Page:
Redefining an HOA Retirement Community

By Kiara Candelaria
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Retirement means everything but slowing down at the Jefferson in Arlington, Va., a vibrant senior community where residents are thrilled to age in place. To celebrate National Senior Health and Fitness Day, we highlight the Jefferson, which was built nearly three decades ago as one of Marriott International’s senior-living services communities.

“They were one of the first major hostelries thinking about senior people, so they built a hotel that was amenable to seniors and built in two floors of healthcare facilities,” says Lincoln “Linc” Cummings, former president of the Jefferson Homeowners Association’s board, a member of CAI since 1973, and a CAI past president.

The influence of Marriott remains. There’s a classy feel to the condo’s east and west lobbies, a spacious common area where residents can enjoy conversation with friends and family, and a large dining room where on-site kitchen staff prepare seasonal meals each day.

In 2005, Sunrise Senior Living took over management from Marriott after the company decided to divest that part of its business. Sunrise is responsible for the services provided in the community, including healthcare, dining, transportation, weekly housekeeping, and linen services—all paid through a monthly service fee.

On the healthcare side, the Jefferson offers assisted living, memory care, skilled nursing, and rehabilitation services for residents who need them. “The one change that happened after Sunrise took over is that we changed the skilled nursing and rehab from a part long-term, part short-term rehab to almost 100% short-term rehab,” Swanson notes.

There’s also the benefit of having part of the Jefferson’s staff be on-site so that they can tend to the needs of residents 24 hours a day. Management keeps an up-to-date form that lists residents’ emergency contacts, next of kin, health conditions, and prescriptions, Cummings notes. Owners can reach staff in case of an emergency through a system that is integrated with pendants they wear around their necks.

The Jefferson Homeowners Association, on the other hand, manages the rules and regulations in the community, addressing things like noise complaints and architectural changes to the balconies. Residents pay the association a monthly assessment for maintenance and repair of the common areas and also pay 20% of equipment replacement and repair expenses for the rest of the condominium.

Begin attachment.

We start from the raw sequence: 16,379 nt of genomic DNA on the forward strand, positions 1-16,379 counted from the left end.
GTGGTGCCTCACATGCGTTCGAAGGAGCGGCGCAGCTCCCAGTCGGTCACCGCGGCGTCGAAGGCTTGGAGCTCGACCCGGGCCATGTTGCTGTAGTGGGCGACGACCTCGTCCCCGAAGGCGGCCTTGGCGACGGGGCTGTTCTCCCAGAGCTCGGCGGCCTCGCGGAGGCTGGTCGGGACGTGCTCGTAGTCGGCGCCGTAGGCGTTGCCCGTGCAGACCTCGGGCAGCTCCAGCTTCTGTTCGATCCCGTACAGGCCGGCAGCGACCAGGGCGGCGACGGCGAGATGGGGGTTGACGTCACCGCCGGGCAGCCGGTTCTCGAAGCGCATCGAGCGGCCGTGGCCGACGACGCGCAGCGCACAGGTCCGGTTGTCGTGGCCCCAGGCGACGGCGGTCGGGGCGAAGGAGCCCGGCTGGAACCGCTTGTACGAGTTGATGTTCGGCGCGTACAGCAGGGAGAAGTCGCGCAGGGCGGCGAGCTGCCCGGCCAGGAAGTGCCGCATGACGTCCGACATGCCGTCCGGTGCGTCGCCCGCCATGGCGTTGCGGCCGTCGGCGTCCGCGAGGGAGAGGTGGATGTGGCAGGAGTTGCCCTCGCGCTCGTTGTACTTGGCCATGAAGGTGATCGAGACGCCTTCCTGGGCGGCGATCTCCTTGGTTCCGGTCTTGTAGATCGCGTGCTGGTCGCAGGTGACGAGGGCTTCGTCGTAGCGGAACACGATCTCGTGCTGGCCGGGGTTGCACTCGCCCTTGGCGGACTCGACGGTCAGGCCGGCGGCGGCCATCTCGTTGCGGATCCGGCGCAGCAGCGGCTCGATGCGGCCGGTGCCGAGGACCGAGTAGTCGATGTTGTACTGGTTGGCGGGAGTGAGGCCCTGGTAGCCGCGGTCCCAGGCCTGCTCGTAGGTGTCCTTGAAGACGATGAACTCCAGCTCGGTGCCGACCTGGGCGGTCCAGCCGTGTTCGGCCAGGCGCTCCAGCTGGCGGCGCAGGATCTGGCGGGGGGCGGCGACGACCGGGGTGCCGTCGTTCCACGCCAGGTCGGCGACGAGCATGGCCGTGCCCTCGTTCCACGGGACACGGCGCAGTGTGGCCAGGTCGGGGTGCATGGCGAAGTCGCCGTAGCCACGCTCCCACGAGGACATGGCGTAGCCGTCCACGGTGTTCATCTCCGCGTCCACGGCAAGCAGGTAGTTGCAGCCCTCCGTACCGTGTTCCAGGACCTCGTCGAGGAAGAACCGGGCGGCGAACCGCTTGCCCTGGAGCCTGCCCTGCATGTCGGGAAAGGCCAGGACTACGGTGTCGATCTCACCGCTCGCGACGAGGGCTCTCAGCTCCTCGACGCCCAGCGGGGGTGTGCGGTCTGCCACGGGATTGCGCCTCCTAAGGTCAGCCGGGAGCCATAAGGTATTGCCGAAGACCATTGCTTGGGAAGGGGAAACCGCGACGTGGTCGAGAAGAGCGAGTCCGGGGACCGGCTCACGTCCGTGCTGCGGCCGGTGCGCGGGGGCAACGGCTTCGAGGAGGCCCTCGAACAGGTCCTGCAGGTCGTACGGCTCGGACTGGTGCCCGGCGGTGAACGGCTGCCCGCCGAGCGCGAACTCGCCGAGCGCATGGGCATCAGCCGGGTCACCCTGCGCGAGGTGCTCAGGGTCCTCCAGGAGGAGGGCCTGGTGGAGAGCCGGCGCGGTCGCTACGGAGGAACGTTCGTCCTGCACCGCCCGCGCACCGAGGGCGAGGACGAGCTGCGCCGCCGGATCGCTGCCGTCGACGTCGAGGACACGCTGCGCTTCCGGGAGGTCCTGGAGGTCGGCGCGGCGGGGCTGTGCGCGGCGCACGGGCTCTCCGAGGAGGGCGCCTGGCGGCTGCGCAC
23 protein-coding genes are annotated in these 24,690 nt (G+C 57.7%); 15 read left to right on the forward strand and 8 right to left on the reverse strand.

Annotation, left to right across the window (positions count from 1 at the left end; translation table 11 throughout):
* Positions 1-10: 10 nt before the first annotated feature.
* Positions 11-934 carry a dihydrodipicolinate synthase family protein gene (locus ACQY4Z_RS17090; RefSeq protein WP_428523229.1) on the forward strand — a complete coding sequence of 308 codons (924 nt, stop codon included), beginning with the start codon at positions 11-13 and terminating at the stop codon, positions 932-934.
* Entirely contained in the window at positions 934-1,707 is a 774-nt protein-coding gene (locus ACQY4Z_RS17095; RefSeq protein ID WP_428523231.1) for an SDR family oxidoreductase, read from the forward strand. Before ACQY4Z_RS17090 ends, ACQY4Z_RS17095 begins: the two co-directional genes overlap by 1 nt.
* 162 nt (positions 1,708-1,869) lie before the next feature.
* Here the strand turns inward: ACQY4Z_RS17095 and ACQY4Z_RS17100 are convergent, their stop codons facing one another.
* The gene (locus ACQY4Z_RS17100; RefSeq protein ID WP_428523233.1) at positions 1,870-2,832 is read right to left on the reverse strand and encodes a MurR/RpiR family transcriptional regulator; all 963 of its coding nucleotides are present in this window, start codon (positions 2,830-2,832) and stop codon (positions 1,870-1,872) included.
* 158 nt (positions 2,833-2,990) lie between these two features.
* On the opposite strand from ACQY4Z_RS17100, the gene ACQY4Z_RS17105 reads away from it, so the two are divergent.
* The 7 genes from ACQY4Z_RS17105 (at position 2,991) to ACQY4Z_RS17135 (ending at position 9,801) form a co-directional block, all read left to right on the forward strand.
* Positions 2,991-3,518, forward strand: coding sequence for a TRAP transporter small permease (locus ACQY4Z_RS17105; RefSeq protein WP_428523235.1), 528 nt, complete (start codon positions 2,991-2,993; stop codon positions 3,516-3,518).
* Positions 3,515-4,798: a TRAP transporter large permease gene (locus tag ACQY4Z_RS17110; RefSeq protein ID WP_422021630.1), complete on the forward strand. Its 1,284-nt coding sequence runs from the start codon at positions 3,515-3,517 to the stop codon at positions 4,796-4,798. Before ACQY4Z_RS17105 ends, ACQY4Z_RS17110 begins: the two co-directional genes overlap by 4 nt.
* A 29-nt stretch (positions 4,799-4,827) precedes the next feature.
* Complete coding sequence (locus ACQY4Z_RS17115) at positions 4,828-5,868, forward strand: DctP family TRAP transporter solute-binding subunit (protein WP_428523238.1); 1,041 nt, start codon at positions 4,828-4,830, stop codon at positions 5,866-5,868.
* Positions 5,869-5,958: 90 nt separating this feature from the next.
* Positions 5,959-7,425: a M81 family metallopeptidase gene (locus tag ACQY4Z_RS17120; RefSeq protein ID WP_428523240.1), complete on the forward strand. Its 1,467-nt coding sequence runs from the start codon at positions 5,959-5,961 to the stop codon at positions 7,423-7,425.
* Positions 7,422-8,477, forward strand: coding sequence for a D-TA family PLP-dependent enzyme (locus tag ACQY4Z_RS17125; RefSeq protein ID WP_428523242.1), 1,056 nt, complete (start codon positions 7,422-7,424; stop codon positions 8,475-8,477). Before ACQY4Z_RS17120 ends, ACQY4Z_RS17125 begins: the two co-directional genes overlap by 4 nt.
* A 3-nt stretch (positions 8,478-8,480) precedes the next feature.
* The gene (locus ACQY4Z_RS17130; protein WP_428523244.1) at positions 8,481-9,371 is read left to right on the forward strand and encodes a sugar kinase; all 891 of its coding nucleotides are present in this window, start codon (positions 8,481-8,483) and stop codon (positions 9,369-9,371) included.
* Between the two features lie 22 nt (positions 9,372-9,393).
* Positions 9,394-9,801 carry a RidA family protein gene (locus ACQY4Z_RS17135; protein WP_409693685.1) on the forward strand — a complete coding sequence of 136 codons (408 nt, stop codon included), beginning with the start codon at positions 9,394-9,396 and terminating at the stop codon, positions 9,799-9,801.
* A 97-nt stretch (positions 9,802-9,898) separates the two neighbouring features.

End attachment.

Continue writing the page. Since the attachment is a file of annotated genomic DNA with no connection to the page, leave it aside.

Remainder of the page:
​Since the Jefferson was conceived around the needs of older adults, Cummings says there haven’t been major structural adjustments needed to allow residents to age in place. “They (Marriott) were forward-thinking. They were incredibly insightful in that the designed standards of this building far exceeded what was necessary at the time,” he adds.

The association is focusing on preventive maintenance and upgrades to certain elements, such as renovating the elevators. “We have incurred multiple millions of dollars of catch-up, and today we are very close to approaching a new condition of a quarter-century old building,” says Cummings.

How does the Jefferson compare to continuing-care retirement communities?

Continuing-care retirement communities provide a tiered approach to the aging process, being part independent living, part assisted living, and part nursing home, according to AARP. Through continuing-care communities, healthy adults can reside in a single-family home, apartment, or condominium and then move into assisted living or nursing care as their needs change. The communities typically decide when residents need assisted living, which doesn’t happen at the Jefferson.

These communities are the most expensive of long-term care options, requiring a high entrance fee in addition to monthly charges. The fees are dependent on the resident’s health, the type of housing they choose, whether they rent or buy, and the type of service contract. AARP notes that there are three basic types of contracts:

LIFE CARE OR EXTENDED CONTRACT. The most expensive option that offers unlimited assisted living, medical treatment, and skilled nursing care without additional charges.

MODIFIED CONTRACT. Offers a set of services provided for a specific length of time. When it expires, other services can be obtained but for higher monthly fees.

FEE- FOR-SERVICE CONTRACT. The initial enrollment fee may be lower, but assisted living and skilled nursing will be paid for at their market rates. explores questions and comments from community association members living in condominiums, homeowners associations, and housing cooperatives. We then assemble trusted experts to provide practical solutions to your most commonly asked, timely questions. We never use real names, but we always tackle real issues. Have a question or comment about your community association? Submit here for consideration:

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Kiara Candelaria

Kiara Candelaria is associate editor for CAI’s print and digital publications.